Treatment for spinal stenosis depends on the location of the stenosis and the severity of your signs and symptoms.
Talk to your doctor about the treatment that's best for your situation. If your symptoms are mild or you aren't experiencing any, your doctor may monitor your condition with regular follow-up appointments. He or she may offer some self-care tips that you can do at home. If these don't help, he or she may recommend medications or physical therapy. Surgery may be an option if other treatments haven't helped.
Your doctor may prescribe:
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It's common for people who have spinal stenosis to become less active, in an effort to reduce pain. But that can lead to muscle weakness, which can result in more pain. A physical therapist can teach you exercises that may help:
Your nerve roots may become irritated and swollen at the spots where they are being pinched. While injecting a steroid medication (corticosteroid) into the space around impingement won't fix the stenosis, it can help reduce the inflammation and relieve some of the pain.
Steroid injections don't work for everyone. And repeated steroid injections can weaken nearby bones and connective tissue, so you can only get these injections a few times a year.
With this procedure, needle-like instruments are used to remove a portion of a thickened ligament in the back of the spinal column to increase spinal canal space and remove nerve root impingement. Only patients with lumbar spinal stenosis and a thickened ligament are eligible for this type of decompression.
The procedure is called percutaneous image-guided lumbar decompression (PILD). It has also been called minimally invasive lumbar decompression (MILD), but to avoid confusion with minimally invasive surgical procedures, doctors have adopted the term PILD.
Because PILD is performed without general anesthesia, it may be an option for some people with high surgical risks from other medical problems.
Surgery may be considered if other treatments haven't helped or if you're disabled by your symptoms. The goals of surgery include relieving the pressure on your spinal cord or nerve roots by creating more space within the spinal canal. Surgery to decompress the area of stenosis is the most definitive way to try to resolve symptoms of spinal stenosis.
Research shows that spine surgeries result in fewer complications when done by highly experienced surgeons. Don't hesitate to ask about your surgeon's experience with spinal stenosis surgery. If you have any doubts, get a second opinion.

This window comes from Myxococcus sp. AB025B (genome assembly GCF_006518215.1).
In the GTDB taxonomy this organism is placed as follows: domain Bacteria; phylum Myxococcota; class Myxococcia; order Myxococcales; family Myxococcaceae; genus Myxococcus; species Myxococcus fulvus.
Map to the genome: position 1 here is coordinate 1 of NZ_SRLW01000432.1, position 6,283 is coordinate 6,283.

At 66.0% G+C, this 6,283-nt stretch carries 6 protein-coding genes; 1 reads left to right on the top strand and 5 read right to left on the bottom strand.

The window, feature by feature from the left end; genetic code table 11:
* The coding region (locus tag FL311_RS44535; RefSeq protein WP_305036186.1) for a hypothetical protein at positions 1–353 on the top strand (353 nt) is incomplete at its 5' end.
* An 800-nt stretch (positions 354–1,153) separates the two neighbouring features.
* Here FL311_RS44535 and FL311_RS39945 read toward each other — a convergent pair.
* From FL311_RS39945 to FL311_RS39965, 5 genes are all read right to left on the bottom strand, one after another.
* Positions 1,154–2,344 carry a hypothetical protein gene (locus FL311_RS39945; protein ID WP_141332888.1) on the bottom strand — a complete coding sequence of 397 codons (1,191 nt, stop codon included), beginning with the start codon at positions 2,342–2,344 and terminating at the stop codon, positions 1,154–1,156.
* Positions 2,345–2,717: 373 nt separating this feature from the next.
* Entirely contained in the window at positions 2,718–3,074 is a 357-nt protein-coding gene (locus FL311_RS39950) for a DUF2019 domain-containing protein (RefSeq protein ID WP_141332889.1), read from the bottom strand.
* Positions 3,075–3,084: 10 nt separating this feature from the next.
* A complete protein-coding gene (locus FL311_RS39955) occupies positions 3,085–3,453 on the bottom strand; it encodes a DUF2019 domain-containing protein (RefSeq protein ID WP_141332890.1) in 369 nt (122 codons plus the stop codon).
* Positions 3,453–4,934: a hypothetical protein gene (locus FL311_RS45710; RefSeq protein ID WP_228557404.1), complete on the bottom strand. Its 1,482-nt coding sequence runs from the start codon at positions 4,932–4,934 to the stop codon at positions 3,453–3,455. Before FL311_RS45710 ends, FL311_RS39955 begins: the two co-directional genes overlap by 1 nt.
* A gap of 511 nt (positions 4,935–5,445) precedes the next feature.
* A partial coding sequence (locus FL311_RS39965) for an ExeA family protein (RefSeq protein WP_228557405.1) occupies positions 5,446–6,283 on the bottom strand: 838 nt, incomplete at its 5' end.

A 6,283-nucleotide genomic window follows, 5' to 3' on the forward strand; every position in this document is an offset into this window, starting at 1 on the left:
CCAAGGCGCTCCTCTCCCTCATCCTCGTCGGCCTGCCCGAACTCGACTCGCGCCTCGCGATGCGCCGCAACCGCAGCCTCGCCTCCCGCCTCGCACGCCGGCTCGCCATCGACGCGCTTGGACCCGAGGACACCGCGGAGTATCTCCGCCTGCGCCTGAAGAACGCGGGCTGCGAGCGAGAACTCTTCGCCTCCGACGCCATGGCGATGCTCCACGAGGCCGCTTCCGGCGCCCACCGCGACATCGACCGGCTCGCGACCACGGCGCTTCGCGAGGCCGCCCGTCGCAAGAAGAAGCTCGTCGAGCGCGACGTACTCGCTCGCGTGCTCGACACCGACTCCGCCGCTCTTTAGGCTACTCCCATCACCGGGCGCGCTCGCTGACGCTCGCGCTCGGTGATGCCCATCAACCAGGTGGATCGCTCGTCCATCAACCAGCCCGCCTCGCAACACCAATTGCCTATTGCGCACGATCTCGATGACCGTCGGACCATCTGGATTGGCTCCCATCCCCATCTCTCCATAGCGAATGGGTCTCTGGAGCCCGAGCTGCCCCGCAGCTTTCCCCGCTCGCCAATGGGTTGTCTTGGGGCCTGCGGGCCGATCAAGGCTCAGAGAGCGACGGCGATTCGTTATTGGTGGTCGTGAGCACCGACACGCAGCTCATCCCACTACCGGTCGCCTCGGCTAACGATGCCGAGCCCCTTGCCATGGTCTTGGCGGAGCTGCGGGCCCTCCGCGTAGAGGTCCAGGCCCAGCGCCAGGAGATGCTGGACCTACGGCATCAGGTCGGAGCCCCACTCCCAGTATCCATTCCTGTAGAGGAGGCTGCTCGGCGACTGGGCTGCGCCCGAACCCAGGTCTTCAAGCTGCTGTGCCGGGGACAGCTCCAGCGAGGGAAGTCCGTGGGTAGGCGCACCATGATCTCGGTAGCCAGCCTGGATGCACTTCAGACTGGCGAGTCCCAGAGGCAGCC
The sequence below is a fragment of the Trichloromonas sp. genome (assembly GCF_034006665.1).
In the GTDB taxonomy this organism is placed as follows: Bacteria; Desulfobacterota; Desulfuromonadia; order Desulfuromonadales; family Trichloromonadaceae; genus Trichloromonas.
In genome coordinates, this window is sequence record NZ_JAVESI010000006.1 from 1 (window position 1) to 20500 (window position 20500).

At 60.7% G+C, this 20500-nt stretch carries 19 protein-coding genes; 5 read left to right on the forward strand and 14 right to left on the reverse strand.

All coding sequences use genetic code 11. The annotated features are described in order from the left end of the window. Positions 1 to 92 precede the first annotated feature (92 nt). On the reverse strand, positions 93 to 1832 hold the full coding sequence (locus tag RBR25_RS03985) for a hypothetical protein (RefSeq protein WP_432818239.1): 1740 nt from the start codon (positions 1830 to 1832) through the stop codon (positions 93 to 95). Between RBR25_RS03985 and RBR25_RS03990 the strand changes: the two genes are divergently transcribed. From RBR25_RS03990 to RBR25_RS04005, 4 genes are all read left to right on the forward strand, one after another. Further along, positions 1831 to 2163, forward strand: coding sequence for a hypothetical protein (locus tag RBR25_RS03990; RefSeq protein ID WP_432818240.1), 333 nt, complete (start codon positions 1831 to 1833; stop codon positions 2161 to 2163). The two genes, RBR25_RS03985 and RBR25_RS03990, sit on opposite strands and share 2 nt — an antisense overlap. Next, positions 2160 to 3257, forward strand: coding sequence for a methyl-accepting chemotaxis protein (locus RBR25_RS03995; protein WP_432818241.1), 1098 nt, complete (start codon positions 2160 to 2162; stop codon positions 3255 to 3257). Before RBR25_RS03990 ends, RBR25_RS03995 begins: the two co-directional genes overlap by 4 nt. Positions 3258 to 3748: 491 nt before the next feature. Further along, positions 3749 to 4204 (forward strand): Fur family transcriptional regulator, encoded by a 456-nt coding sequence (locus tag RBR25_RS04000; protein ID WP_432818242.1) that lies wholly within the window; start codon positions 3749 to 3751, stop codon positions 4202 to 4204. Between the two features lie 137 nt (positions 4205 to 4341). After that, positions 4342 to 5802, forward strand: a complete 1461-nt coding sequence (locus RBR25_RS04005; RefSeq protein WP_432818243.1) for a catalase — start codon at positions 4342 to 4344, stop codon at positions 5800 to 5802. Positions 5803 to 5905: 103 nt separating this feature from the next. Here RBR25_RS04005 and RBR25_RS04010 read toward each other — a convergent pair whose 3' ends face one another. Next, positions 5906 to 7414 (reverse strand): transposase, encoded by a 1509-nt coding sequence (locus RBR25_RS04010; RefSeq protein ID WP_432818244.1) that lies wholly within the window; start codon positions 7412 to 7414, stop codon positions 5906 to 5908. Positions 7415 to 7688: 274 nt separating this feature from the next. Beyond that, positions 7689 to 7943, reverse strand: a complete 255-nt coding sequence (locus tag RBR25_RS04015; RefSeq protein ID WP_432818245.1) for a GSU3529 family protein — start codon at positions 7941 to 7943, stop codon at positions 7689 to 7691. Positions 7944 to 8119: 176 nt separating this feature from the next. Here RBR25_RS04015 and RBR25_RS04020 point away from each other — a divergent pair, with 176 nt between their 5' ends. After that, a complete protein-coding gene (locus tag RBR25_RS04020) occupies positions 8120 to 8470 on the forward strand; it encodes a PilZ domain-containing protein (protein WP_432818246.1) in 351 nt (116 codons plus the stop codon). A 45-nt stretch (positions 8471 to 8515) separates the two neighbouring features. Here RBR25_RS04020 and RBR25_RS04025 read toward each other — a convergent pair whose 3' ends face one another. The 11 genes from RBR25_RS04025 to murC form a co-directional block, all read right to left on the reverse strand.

Examples of surgical procedures to treat spinal stenosis include:
In some cases, that vertebra may need to be linked to adjoining vertebrae with metal hardware and a bone graft (spinal fusion) to maintain the spine's strength.
While fusions are a useful way to stabilize the spine and reduce pain, by avoiding them you can reduce potential risks, such as post-surgical pain and inflammation and disease in nearby sections of the spine. In addition to reducing the need for spinal fusion, a minimally invasive approach to surgery has been shown to result in a shorter recovery time.
In most cases, these space-creating operations help reduce spinal stenosis symptoms. But some people's symptoms stay the same or get worse after surgery. Other surgical risks include infection, a tear in the membrane that covers the spinal cord, a blood clot in a leg vein and neurological deterioration.
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Clinical trials are underway to test the use of stem cells to treat degenerative spinal disease, an approach sometimes called regenerative medicine. Genomic medicine trials are also being done, which could result in new gene therapies for spinal stenosis.
Integrative medicine and alternative therapies may be used with conventional treatments to help you cope with spinal stenosis pain. Examples include:
However, conservative treatments, such as NSAIDS, physical therapy and epidural steroid injections, only work for a fraction of people. Also, when they do work, the effect is often not sustained and requires repeated treatments.
Open spine surgery, on the other hand, works to relieve pressure on spinal nerves, but surgery and anesthesia may carry increased risk in older patients.
Now, there’s a new outpatient option called mild®, which stands for minimally invasive lumbar decompression. It is only an option for patients who have significant LSS due to thickening of the ligamentum flavum, or ligaments of the spine.